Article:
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Discussion Starter #1
I ramped the ole Disco today and had a little booboo. I backed up the ramp and and was going to drive back down, but the more i moved forward the closer my rear tire came to running off the ramp. Anyway, to make a long story short i just said the hell with it and drove off and put a nice dent in the rear qtr. I have included a pic becuase everyone needs to laugh sometimes.

My purpose was to figure out what was causing the front end to bind up. I have put some longer shocks up front but i can't get the full 11.5" out of them. I have offset radius arms, but have not tried the holey bushes because i have the triple shelled. Do you guys have any input, should i just go ahead and drill the bushes? I have almost another 2" to get out of the front shocks, so i need to loosen up the front as much as possible.

Flame on!:flipoff2:

Brad
 

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i have the inner shell bush, and I simply drilled on both sides. Slade has them as well, and drilled through the intermediate shell.

I was having the same problem until I retained my rear springs.

j
 

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Discussion Starter #3
How would retaining the rear springs cause the front to drop more? I did forget to mention that my front wheel was spinning when i got to the top of the ramp, so i guess it dropped as far as it could. The main binding again was at the radius arm/frame mount bushing as far as i could tell. When i made my offset radius arms they were made to go with a 2" lift, I now have 4" of lift, so could that be where my other two inches of travel went?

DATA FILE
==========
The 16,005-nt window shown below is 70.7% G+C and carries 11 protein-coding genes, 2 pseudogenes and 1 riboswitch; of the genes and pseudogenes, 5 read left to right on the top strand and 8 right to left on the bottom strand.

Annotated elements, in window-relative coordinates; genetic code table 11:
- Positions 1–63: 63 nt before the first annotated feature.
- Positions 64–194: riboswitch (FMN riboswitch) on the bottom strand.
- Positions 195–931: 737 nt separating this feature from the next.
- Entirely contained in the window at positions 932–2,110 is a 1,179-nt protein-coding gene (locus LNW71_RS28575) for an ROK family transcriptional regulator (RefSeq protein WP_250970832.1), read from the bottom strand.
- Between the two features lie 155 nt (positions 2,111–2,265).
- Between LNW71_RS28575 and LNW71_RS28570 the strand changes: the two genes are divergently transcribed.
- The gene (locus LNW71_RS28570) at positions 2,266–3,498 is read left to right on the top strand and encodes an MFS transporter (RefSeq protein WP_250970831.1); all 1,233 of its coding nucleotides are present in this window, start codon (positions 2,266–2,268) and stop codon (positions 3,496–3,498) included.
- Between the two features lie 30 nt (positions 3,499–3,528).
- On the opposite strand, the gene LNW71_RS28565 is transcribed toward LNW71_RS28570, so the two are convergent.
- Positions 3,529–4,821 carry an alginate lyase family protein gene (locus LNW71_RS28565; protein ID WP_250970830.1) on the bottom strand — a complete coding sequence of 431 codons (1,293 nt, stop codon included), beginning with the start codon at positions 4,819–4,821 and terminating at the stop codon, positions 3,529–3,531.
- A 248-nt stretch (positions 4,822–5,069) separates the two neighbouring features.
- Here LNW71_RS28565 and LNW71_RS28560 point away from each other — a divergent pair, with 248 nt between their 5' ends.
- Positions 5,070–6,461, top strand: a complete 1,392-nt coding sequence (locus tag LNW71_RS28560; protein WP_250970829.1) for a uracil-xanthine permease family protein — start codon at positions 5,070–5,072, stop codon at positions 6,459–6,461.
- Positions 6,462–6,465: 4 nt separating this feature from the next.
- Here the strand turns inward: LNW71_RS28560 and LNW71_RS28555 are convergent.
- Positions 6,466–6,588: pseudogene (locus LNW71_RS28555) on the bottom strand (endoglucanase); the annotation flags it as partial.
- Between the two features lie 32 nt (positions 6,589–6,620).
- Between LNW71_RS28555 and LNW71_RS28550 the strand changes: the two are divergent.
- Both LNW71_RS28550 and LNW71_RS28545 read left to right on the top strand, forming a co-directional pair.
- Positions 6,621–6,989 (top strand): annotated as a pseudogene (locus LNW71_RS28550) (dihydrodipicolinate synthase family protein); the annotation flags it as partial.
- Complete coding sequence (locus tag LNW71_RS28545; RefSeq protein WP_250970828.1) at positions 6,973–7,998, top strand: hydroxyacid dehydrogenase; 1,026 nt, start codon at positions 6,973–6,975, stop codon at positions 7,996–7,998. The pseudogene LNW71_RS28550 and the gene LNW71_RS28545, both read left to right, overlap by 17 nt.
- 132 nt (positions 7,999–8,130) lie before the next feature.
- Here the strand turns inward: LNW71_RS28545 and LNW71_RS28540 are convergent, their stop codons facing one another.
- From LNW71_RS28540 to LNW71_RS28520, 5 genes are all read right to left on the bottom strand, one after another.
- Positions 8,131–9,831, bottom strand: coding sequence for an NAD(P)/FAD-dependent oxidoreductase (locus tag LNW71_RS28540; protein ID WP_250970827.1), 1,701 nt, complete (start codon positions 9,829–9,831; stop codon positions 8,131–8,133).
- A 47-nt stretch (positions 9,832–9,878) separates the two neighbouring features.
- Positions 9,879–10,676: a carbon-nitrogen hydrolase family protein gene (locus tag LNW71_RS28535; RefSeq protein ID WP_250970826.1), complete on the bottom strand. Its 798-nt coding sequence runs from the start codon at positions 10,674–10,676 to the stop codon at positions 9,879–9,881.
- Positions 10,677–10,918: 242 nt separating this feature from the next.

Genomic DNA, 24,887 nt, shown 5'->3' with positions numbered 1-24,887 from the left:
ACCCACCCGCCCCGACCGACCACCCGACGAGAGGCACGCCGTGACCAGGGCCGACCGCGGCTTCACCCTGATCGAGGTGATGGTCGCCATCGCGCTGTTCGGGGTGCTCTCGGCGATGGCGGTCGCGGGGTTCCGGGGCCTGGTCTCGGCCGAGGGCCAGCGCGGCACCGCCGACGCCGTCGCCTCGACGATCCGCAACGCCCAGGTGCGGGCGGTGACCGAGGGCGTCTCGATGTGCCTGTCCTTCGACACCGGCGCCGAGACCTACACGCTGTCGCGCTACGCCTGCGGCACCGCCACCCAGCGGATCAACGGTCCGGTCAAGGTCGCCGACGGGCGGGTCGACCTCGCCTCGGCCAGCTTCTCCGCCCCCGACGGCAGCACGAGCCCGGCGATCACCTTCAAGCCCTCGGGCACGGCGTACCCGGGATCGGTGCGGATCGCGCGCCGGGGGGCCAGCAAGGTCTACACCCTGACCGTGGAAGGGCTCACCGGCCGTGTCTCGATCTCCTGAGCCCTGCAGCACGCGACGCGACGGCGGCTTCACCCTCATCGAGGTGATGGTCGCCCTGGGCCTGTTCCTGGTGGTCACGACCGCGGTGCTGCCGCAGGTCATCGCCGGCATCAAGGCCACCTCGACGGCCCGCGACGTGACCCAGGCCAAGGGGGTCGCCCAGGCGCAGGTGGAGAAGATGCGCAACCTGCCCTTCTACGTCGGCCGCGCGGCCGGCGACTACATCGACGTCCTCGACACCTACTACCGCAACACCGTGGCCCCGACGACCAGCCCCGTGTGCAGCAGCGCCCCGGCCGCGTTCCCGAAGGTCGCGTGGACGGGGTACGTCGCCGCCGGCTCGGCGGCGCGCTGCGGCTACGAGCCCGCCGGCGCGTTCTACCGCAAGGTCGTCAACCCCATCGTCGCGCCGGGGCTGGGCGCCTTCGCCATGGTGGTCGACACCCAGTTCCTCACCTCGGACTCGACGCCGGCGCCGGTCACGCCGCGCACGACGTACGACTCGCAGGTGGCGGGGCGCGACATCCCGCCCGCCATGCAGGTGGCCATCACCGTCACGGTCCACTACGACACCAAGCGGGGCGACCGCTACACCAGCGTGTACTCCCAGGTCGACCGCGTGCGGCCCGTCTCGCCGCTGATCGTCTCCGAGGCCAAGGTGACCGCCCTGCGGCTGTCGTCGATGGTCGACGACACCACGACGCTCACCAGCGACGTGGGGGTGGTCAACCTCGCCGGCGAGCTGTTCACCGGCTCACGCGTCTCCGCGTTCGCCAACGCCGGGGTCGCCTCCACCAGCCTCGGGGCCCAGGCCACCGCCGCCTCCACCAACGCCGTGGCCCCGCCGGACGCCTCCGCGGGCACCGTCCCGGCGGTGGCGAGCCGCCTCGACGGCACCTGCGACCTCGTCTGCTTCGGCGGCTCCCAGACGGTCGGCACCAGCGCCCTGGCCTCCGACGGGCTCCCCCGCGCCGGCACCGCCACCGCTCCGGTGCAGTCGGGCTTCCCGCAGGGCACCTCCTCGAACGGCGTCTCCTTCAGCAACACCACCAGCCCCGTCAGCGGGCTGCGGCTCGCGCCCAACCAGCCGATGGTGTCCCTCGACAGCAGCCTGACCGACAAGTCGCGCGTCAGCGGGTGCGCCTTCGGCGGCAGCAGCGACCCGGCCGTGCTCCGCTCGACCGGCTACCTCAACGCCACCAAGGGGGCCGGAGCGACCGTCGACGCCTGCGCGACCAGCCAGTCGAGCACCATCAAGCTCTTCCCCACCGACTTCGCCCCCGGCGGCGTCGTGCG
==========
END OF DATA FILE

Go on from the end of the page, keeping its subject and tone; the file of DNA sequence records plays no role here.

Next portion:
I still have open diffs, so travel is key.

Brad
 

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redrangie said:
i have the inner shell bush, and I simply drilled on both sides. Slade has them as well, and drilled through the intermediate shell.

I was having the same problem until I retained my rear springs.

j
RedRangie:

YOU ARE RIGHT! Hehe.

Yeah, he is right though. Don't let the 3-shell bushing keep you from drilling them out.

BUT....if you are going to take the arms off anyway *which you will have to*, you might as well put in new double-shell bushings if you think it's going to be a problem.

Sam seemed to think that the 2-shell bushings might work a little better and resist delaminating longer. I tend to agree with him.

Have you seen any delamination RedRangie?
 

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retaining the rear springs will force the front to work more. trust us, most of us on this board have goen through the learnign curve of cones and such, and I dont think there is one person that will ever go back. Cones and such Bit big time. Fully retain that rear, and you will be mcuh happier.